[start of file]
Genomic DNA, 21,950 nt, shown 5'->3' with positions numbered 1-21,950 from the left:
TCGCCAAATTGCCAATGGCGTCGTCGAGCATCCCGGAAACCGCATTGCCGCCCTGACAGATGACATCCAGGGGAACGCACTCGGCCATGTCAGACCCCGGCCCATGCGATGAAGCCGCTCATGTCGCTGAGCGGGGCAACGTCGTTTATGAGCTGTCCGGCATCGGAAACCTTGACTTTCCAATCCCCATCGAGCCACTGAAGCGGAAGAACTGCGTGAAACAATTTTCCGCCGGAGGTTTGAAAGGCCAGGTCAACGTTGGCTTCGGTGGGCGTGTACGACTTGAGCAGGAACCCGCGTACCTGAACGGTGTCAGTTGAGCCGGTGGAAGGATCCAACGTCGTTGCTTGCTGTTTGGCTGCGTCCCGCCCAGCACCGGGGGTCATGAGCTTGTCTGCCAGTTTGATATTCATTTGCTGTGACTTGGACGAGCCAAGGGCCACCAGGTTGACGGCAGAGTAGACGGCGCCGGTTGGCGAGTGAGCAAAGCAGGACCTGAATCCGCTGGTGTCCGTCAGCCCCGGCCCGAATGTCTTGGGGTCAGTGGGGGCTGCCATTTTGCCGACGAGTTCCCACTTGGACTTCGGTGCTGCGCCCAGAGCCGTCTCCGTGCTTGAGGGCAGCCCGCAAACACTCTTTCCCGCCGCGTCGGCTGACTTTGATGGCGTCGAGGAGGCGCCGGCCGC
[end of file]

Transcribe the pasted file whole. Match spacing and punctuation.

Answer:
Genomic DNA, 21,950 nt, shown 5'->3' with positions numbered 1-21,950 from the left:
TCGCCAAATTGCCAATGGCGTCGTCGAGCATCCCGGAAACCGCATTGCCGCCCTGACAGATGACATCCAGGGGAACGCACTCGGCCATGTCAGACCCCGGCCCATGCGATGAAGCCGCTCATGTCGCTGAGCGGGGCAACGTCGTTTATGAGCTGTCCGGCATCGGAAACCTTGACTTTCCAATCCCCATCGAGCCACTGAAGCGGAAGAACTGCGTGAAACAATTTTCCGCCGGAGGTTTGAAAGGCCAGGTCAACGTTGGCTTCGGTGGGCGTGTACGACTTGAGCAGGAACCCGCGTACCTGAACGGTGTCAGTTGAGCCGGTGGAAGGATCCAACGTCGTTGCTTGCTGTTTGGCTGCGTCCCGCCCAGCACCGGGGGTCATGAGCTTGTCTGCCAGTTTGATATTCATTTGCTGTGACTTGGACGAGCCAAGGGCCACCAGGTTGACGGCAGAGTAGACGGCGCCGGTTGGCGAGTGAGCAAAGCAGGACCTGAATCCGCTGGTGTCCGTCAGCCCCGGCCCGAATGTCTTGGGGTCAGTGGGGGCTGCCATTTTGCCGACGAGTTCCCACTTGGACTTCGGTGCTGCGCCCAGAGCCGTCTCCGTGCTTGAGGGCAGCCCGCAAACACTCTTTCCCGCCGCGTCGGCTGACTTTGATGGCGTCGAGGAGGCGCCGGCCGC